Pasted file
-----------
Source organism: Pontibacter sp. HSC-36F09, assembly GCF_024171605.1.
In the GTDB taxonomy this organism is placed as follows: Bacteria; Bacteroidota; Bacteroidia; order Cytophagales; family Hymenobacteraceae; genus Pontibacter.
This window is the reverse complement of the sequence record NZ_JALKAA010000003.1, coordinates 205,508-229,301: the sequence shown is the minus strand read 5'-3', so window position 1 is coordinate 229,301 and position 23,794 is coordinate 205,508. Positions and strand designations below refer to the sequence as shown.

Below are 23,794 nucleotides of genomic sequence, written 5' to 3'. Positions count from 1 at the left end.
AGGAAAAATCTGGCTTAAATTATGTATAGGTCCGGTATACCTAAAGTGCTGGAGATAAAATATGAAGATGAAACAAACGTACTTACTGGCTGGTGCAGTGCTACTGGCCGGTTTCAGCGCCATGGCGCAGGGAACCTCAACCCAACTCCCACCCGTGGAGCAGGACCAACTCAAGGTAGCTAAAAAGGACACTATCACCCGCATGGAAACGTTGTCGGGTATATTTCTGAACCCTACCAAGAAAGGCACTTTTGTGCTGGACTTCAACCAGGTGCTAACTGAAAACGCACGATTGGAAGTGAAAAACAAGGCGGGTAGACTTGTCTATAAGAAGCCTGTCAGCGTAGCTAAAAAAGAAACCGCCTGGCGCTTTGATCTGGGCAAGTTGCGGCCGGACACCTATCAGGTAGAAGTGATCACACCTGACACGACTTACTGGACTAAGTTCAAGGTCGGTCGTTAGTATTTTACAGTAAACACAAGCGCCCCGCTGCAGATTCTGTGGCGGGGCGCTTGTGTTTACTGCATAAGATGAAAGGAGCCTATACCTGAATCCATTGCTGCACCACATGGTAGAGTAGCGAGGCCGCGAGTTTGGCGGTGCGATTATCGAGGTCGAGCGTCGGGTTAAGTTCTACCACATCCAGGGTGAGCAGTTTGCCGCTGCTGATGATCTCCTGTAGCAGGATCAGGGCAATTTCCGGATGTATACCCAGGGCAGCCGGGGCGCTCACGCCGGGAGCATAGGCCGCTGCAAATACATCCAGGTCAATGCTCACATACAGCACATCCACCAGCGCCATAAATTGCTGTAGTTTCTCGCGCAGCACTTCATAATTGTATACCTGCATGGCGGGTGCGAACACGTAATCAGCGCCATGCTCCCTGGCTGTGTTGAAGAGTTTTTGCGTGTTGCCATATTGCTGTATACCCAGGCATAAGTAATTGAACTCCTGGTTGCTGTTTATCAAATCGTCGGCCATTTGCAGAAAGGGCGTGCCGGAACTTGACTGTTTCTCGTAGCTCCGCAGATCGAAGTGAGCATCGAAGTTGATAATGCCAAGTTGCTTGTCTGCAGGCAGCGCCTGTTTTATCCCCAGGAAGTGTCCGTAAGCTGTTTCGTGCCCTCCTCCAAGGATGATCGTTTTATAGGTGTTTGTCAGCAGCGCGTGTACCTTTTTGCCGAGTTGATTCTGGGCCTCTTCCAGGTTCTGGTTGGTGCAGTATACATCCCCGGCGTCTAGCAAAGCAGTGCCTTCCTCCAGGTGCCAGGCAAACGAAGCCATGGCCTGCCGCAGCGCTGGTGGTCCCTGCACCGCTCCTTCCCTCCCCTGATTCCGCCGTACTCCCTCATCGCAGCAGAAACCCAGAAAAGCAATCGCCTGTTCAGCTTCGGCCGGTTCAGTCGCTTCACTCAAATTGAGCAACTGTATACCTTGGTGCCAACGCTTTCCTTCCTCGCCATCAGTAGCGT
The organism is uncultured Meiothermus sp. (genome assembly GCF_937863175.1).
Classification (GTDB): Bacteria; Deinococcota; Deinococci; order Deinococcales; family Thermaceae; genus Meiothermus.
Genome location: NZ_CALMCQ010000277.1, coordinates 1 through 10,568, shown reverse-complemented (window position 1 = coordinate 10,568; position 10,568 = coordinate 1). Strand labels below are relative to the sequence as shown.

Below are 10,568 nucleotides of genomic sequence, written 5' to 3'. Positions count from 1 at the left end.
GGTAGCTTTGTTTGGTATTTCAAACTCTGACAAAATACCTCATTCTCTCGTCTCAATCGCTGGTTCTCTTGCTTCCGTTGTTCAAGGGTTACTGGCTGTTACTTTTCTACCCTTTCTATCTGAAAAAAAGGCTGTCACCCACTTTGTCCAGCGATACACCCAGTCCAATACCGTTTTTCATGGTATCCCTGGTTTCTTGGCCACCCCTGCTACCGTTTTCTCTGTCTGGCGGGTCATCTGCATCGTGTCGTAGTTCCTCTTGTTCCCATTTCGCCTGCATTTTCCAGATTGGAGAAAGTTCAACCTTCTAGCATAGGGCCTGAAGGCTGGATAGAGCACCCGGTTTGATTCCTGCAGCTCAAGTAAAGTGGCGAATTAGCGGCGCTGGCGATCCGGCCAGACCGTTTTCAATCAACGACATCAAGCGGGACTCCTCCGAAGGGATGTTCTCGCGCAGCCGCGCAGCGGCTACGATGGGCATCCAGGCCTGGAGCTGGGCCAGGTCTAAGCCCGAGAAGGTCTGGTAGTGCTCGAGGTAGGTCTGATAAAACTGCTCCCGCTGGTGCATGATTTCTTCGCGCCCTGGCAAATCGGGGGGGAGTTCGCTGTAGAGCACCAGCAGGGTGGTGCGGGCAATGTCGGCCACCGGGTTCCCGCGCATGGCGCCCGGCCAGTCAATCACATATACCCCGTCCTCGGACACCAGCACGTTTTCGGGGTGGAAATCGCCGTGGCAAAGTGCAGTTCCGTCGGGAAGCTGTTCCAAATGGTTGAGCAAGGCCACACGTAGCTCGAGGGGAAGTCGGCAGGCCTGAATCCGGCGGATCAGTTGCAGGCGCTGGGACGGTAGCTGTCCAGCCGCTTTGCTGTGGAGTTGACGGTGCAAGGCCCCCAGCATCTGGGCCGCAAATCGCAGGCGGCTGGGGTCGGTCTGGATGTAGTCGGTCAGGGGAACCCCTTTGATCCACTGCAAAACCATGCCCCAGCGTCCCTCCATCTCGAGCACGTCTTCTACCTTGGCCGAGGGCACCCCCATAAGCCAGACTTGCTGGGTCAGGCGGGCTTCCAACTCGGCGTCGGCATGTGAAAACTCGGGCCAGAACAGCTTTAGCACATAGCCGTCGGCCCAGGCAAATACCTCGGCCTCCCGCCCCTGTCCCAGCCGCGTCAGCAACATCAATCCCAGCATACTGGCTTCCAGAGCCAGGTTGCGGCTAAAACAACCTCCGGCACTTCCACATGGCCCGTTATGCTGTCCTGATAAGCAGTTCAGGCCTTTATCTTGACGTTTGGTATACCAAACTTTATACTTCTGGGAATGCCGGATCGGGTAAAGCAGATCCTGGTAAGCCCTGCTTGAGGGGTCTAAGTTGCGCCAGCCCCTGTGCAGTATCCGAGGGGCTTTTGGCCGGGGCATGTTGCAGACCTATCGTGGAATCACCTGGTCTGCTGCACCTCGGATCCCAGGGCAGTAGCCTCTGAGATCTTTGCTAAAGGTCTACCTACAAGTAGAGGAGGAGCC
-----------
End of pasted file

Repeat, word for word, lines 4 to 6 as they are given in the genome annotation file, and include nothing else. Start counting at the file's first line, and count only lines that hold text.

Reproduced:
Below are 23,794 nucleotides of genomic sequence, written 5' to 3'. Positions count from 1 at the left end.
AGGAAAAATCTGGCTTAAATTATGTATAGGTCCGGTATACCTAAAGTGCTGGAGATAAAATATGAAGATGAAACAAACGTACTTACTGGCTGGTGCAGTGCTACTGGCCGGTTTCAGCGCCATGGCGCAGGGAACCTCAACCCAACTCCCACCCGTGGAGCAGGACCAACTCAAGGTAGCTAAAAAGGACACTATCACCCGCATGGAAACGTTGTCGGGTATATTTCTGAACCCTACCAAGAAAGGCACTTTTGTGCTGGACTTCAACCAGGTGCTAACTGAAAACGCACGATTGGAAGTGAAAAACAAGGCGGGTAGACTTGTCTATAAGAAGCCTGTCAGCGTAGCTAAAAAAGAAACCGCCTGGCGCTTTGATCTGGGCAAGTTGCGGCCGGACACCTATCAGGTAGAAGTGATCACACCTGACACGACTTACTGGACTAAGTTCAAGGTCGGTCGTTAGTATTTTACAGTAAACACAAGCGCCCCGCTGCAGATTCTGTGGCGGGGCGCTTGTGTTTACTGCATAAGATGAAAGGAGCCTATACCTGAATCCATTGCTGCACCACATGGTAGAGTAGCGAGGCCGCGAGTTTGGCGGTGCGATTATCGAGGTCGAGCGTCGGGTTAAGTTCTACCACATCCAGGGTGAGCAGTTTGCCGCTGCTGATGATCTCCTGTAGCAGGATCAGGGCAATTTCCGGATGTATACCCAGGGCAGCCGGGGCGCTCACGCCGGGAGCATAGGCCGCTGCAAATACATCCAGGTCAATGCTCACATACAGCACATCCACCAGCGCCATAAATTGCTGTAGTTTCTCGCGCAGCACTTCATAATTGTATACCTGCATGGCGGGTGCGAACACGTAATCAGCGCCATGCTCCCTGGCTGTGTTGAAGAGTTTTTGCGTGTTGCCATATTGCTGTATACCCAGGCATAAGTAATTGAACTCCTGGTTGCTGTTTATCAAATCGTCGGCCATTTGCAGAAAGGGCGTGCCGGAACTTGACTGTTTCTCGTAGCTCCGCAGATCGAAGTGAGCATCGAAGTTGATAATGCCAAGTTGCTTGTCTGCAGGCAGCGCCTGTTTTATCCCCAGGAAGTGTCCGTAAGCTGTTTCGTGCCCTCCTCCAAGGATGATCGTTTTATAGGTGTTTGTCAGCAGCGCGTGTACCTTTTTGCCGAGTTGATTCTGGGCCTCTTCCAGGTTCTGGTTGGTGCAGTATACATCCCCGGCGTCTAGCAAAGCAGTGCCTTCCTCCAGGTGCCAGGCAAACGAAGCCATGGCCTGCCGCAGCGCTGGTGGTCCCTGCACCGCTCCTTCCCTCCCCTGATTCCGCCGTACTCCCTCATCGCAGCAGAAACCCAGAAAAGCAATCGCCTGTTCAGCTTCGGCCGGTTCAGTCGCTTCACTCAAATTGAGCAACTGTATACCTTGGTGCCAACGCTTTCCTTCCTCGCCATCAGTAGCGT
The organism is uncultured Meiothermus sp. (genome assembly GCF_937863175.1).